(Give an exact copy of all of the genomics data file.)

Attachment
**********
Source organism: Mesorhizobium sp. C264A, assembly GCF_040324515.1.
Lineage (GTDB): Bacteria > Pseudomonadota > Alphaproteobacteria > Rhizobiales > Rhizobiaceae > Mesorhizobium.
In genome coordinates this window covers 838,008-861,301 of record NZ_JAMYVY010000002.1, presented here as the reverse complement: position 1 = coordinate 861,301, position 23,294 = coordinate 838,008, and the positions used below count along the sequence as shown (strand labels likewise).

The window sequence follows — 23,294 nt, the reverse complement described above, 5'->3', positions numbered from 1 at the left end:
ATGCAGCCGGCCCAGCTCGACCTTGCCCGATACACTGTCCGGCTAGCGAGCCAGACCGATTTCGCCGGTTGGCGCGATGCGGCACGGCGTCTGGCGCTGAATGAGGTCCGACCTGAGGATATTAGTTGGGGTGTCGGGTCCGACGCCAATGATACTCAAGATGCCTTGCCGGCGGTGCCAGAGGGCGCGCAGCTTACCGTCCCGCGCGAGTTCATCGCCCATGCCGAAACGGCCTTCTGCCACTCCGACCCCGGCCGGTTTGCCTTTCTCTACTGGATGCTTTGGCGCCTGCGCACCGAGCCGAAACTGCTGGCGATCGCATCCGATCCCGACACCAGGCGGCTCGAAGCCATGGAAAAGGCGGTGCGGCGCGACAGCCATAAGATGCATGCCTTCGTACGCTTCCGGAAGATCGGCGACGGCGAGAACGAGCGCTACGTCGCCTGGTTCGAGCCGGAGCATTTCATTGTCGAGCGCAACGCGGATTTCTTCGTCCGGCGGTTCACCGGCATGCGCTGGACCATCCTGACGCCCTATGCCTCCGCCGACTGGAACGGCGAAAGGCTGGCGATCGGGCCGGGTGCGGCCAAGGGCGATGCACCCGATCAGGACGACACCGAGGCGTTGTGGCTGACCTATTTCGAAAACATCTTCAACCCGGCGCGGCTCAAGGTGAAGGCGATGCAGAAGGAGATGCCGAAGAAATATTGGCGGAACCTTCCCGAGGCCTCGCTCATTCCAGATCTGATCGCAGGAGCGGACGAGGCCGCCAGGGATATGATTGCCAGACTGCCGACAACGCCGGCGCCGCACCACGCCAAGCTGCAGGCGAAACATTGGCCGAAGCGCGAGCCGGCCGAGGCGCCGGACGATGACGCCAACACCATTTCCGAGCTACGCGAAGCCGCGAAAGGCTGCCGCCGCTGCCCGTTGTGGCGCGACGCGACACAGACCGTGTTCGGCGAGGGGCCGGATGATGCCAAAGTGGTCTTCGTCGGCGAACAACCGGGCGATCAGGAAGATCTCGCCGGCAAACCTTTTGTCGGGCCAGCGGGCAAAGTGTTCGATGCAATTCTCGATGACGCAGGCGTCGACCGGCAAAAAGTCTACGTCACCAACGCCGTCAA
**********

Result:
Source organism: Mesorhizobium sp. C264A, assembly GCF_040324515.1.
Lineage (GTDB): Bacteria > Pseudomonadota > Alphaproteobacteria > Rhizobiales > Rhizobiaceae > Mesorhizobium.
In genome coordinates this window covers 838,008-861,301 of record NZ_JAMYVY010000002.1, presented here as the reverse complement: position 1 = coordinate 861,301, position 23,294 = coordinate 838,008, and the positions used below count along the sequence as shown (strand labels likewise).

The window sequence follows — 23,294 nt, the reverse complement described above, 5'->3', positions numbered from 1 at the left end:
ATGCAGCCGGCCCAGCTCGACCTTGCCCGATACACTGTCCGGCTAGCGAGCCAGACCGATTTCGCCGGTTGGCGCGATGCGGCACGGCGTCTGGCGCTGAATGAGGTCCGACCTGAGGATATTAGTTGGGGTGTCGGGTCCGACGCCAATGATACTCAAGATGCCTTGCCGGCGGTGCCAGAGGGCGCGCAGCTTACCGTCCCGCGCGAGTTCATCGCCCATGCCGAAACGGCCTTCTGCCACTCCGACCCCGGCCGGTTTGCCTTTCTCTACTGGATGCTTTGGCGCCTGCGCACCGAGCCGAAACTGCTGGCGATCGCATCCGATCCCGACACCAGGCGGCTCGAAGCCATGGAAAAGGCGGTGCGGCGCGACAGCCATAAGATGCATGCCTTCGTACGCTTCCGGAAGATCGGCGACGGCGAGAACGAGCGCTACGTCGCCTGGTTCGAGCCGGAGCATTTCATTGTCGAGCGCAACGCGGATTTCTTCGTCCGGCGGTTCACCGGCATGCGCTGGACCATCCTGACGCCCTATGCCTCCGCCGACTGGAACGGCGAAAGGCTGGCGATCGGGCCGGGTGCGGCCAAGGGCGATGCACCCGATCAGGACGACACCGAGGCGTTGTGGCTGACCTATTTCGAAAACATCTTCAACCCGGCGCGGCTCAAGGTGAAGGCGATGCAGAAGGAGATGCCGAAGAAATATTGGCGGAACCTTCCCGAGGCCTCGCTCATTCCAGATCTGATCGCAGGAGCGGACGAGGCCGCCAGGGATATGATTGCCAGACTGCCGACAACGCCGGCGCCGCACCACGCCAAGCTGCAGGCGAAACATTGGCCGAAGCGCGAGCCGGCCGAGGCGCCGGACGATGACGCCAACACCATTTCCGAGCTACGCGAAGCCGCGAAAGGCTGCCGCCGCTGCCCGTTGTGGCGCGACGCGACACAGACCGTGTTCGGCGAGGGGCCGGATGATGCCAAAGTGGTCTTCGTCGGCGAACAACCGGGCGATCAGGAAGATCTCGCCGGCAAACCTTTTGTCGGGCCAGCGGGCAAAGTGTTCGATGCAATTCTCGATGACGCAGGCGTCGACCGGCAAAAAGTCTACGTCACCAACGCCGTCAA